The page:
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This has been happening to me more and more in the past few years, and I’ve found myself pulling materials on the fly from Twitter to use in class.  I even wrote about it here and here last year! This year, my teaching buddy (and fellow Moving Writers blogger) Mike and I are going to do a bi-weekly column called Teaching From My Twitter Feed. We think it will be a good way to keep pushing ourselves to add relevant, current material to our class and help our students see the potential for learning in their own Twitter feeds. Hopefully you’ll follow along as we experiment and share your own #tweaching with us as well! (Use the hashtag if you do. We’d love to see what you do!)

 

Now, back to that picture. There is so much to unpack both in the image and the caption. I threw the image up on the projector at the beginning of class and said, “What do you think?”  The questions started immediately:

  • Is that real?
  • What’s wrong with those people?
  • Where is that?

 

Since we were talking about perspectives, I nudged them in that direction a little first. We talked about the perspective of the photographer and the intention of the picture. We talked about the perspective of the golfers. Are they really uncaring monsters who carelessly golf the day away while the wildfires burn? Is there a perspective missing? What would happen if the shot were widened?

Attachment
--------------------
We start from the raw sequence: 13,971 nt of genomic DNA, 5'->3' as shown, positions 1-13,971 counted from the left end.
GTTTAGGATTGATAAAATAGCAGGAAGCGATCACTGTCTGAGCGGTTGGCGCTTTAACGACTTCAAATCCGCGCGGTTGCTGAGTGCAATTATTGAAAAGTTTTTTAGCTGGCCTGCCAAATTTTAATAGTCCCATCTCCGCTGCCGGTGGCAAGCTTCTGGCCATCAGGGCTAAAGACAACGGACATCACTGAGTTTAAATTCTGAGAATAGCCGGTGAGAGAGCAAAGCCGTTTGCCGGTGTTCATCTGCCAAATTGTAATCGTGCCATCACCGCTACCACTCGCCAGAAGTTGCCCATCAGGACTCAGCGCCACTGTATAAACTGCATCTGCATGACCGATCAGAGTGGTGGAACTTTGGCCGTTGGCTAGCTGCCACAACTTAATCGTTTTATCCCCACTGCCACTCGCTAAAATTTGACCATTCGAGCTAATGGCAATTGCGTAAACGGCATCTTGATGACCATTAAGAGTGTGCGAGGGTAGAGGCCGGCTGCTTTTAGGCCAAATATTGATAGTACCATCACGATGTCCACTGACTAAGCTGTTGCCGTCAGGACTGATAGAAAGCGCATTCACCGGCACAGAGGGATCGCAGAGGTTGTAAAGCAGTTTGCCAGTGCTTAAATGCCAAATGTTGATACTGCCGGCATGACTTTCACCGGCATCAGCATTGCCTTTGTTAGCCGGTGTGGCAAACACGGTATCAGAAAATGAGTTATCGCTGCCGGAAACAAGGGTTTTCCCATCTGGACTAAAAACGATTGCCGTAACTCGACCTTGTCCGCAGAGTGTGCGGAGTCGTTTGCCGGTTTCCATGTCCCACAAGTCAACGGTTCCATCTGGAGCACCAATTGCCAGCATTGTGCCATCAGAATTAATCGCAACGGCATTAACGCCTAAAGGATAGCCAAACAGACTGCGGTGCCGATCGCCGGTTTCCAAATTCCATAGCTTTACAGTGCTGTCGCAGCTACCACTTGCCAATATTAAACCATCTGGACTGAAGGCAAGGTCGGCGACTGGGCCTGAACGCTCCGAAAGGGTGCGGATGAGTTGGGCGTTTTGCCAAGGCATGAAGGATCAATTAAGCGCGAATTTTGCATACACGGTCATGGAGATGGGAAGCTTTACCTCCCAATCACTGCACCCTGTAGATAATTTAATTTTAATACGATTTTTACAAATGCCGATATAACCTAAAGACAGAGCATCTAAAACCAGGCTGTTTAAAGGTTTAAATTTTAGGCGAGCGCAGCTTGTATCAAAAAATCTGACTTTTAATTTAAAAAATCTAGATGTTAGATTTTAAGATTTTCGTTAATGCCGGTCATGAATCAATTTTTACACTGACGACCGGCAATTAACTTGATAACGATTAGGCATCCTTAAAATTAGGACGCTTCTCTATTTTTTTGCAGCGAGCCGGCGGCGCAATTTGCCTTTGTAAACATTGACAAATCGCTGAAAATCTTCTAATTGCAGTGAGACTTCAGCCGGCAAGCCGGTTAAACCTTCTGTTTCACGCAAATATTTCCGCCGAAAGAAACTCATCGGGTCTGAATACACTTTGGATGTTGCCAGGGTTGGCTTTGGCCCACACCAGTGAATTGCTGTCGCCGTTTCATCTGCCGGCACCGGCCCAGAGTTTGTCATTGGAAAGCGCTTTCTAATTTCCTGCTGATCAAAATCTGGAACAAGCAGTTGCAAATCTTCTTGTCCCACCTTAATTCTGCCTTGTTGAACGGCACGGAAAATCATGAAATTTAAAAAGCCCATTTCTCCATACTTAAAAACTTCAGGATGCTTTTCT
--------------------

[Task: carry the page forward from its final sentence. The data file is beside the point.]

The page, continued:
Then we talked about research. What did this picture make them want to know more about? Not a single student in my class knew that there are wildfires blazing in the west. They were all shocked because the only weather events anyone is talking about right now are the hurricanes.

 

Finally we talked about the caption: “In the pantheon of visual metaphors for today, this is the money shot.” Vocabulary alone, this was a winner. Few of my kids knew the meaning of “pantheon” so we googled it. I had to do some explaining because the dictionary definition was not particularly helpful, so it allowed for a quick convo about sophisticated diction. After that, the class was pretty split on “money shot”; some were giggling because they knew the vulgar definition and others simply knew it meant something vaguely like “most important.”  As delicately as possible, we talked about what he meant and his implicit meaning. Was the term “money shot” effective or just crass? Who was he criticizing? Who did the golfers represent? What did the fires represent?

 

All of this great discussion only took about 15 minutes of class but it showed my students how the things they scroll past can help them think more deeply and critically about the world around them. Could I save this picture and use it next year? Maybe. The discussion about perspectives would probably be largely the same, but it wouldn’t be as relevant or fresh for the students, and I’d miss an opportunity to help them see that there are interesting things all around them to think a little harder about–they just have to stop scrolling for a few minutes.